Cleve Francis
cardiologist, musician

Cleve Francis

Cardiologist; President, Mount Vernon Cardiology Associates, Alexandria, Va.; musician.

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The true test of a coach

Q: University of Maryland basketball coach Gary Williams, who was just voted ACC Coach of the Year, gets so frenzied during games that he sweats through his suits. How does that arm-waving, finger-jabbing style contribute to his team's success? And why do other successful coaches pride themselves on their composure?

The truth is that there is no right or wrong way as far as coaching styles are concerned.

Some do it quietly, as in the case of the great UCLA coach John Wooden. Others walk the sidelines with a white towel across a shoulder, as did Georgetown's John Thompson, while some sweat through their suits, like Mr.Williams.

It is a fact that winning is very important in collegiate sports by virtue of hugely expensive arenas and media contracts. The end result is substantial improvement to the bottom line of the involved universities -- not to mention the status and the financial rewards afforded the coaches and the athletic directors.

As we get caught up in the middle of coaching styles we often forget that the real emphasis should be on the education and preparation for the future of the involved student-athletes.

Sports, as we are told, are a great teacher of leadership and team play. I wish we could find out what has happened to the last 100 or so young men and women who have played under the "leadership" of these big-time successful coaches. These student-athletes put out great efforts to make the school and the coaches successful.

The bar by which we should measure the greatness of the coach or the school would be to see just how many of these young men and women they have actually helped to find a better way of life. Too often we rate the coaches by the number of players that turned professional under their leadership, but far more of these student athletes became just regular citizens in communities across this country. Where are they now?

By Cleve Francis  |  March 15, 2010; 12:01 AM ET  | Category:  coaching Save & Share:  Send E-mail   Facebook   Twitter   Digg   Yahoo Buzz   Del.icio.us   StumbleUpon   Technorati  
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on 3/16, Grievis Vazquez said "I wish I could play for him 20 more years. He inspires me," Vasquez said. "We talk almost everyday _ about the NBA, different stuff about life. I have no words to describe how happy I am to be here and to be here for four years.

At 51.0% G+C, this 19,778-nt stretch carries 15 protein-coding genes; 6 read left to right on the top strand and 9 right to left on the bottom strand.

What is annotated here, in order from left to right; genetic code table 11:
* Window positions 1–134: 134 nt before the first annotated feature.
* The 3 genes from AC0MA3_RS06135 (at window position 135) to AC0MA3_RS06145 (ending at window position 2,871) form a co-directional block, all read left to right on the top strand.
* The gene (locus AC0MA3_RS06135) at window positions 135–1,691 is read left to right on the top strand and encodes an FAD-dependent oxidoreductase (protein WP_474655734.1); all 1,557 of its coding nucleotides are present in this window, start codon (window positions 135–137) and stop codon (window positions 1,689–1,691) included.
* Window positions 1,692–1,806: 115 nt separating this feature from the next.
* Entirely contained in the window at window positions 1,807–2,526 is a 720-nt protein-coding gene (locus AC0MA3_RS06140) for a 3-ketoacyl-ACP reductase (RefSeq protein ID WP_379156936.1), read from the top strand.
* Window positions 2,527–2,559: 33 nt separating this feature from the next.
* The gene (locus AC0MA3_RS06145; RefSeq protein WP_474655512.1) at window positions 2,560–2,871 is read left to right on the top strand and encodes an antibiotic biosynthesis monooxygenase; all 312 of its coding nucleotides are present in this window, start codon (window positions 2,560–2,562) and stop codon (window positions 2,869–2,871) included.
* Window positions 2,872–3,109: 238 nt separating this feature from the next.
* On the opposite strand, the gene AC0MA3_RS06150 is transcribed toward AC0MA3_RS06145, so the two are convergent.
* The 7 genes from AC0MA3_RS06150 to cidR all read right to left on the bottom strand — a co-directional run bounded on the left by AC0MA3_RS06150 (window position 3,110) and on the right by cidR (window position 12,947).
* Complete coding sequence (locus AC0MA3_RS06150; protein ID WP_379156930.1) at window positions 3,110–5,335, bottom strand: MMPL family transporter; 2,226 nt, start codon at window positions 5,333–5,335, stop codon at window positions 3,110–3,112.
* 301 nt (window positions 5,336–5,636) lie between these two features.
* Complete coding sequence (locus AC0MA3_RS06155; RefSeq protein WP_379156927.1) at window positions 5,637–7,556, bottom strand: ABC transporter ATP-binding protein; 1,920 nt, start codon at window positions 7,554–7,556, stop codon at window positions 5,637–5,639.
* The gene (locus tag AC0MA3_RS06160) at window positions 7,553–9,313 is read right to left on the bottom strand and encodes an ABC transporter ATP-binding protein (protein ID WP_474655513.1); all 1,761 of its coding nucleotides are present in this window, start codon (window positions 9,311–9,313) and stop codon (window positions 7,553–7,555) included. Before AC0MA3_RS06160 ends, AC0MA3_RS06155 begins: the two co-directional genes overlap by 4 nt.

"Coach Williams, he's one of my heroes."
He is graduating, he seems very happy with his experience, I would say that is a success for both him and for Gary.

Posted by: didnik | March 16, 2010 7:38 PM
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Why? Why is a basketball coach responsible for other aspects of a student's life? Why isn't a cardiologist responsible for the quality of life of his patients, after they've received treatment? Those patients ensure the success of a team of cardiologists, by forking over huge dough and representing feathers in the hats of successful surgeons. Do you make sure that your patients lives are otherwise "in order?" That their marriages are stable, that they're pursuing fulfilling careers, that their wills have been reviewed?
And what's wrong with someone entering college just to study basketball, or any other athletic discipline. Why is that any less legitimate than a major in "American Studies"? How many students with those majors will be working in their particular "field" in 4 years or 10? I think the idea that a basketball coach should somehow be responsible for an individual's various life choices, is ridiculous.

Posted by: FredAlbert | March 15, 2010 1:50 PM
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Excellent answer. College sports has always be a connundrum. What is more important education or entertainment? I think we are still working on that answer.

Posted by: jnaway | March 15, 2010 1:50 PM
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My friend's son went to GMU and I have the highest respect for Coach Larranega after his experience there.
I would also say that we only see Gary during games. I don't know anyone who has played for him at UMD, so I don't know what his demeanor is during practice or how he relates to the players off court.

Posted by: didnik | March 15, 2010 1:48 PM
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While I agree with you, I don't think you answered the question properly.

Please rephrase your answer. :P

Posted by: rmcazz | March 15, 2010 1:00 PM
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Couldn't agree more. College has very little to do with college basketball much of the time.

Posted by: acebojangles | March 15, 2010 11:45 AM
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John Wooden, perhaps? John Wooton isn't someone I'm familiar with. Face it, universities recruit players to win games, not to educate them. Even the media plays along. If a regular student leave school before graduation they are dropping out. If an athlete does, they're foregoing a year of eligibility.

Posted by: Sutter | March 15, 2010 11:26 AM
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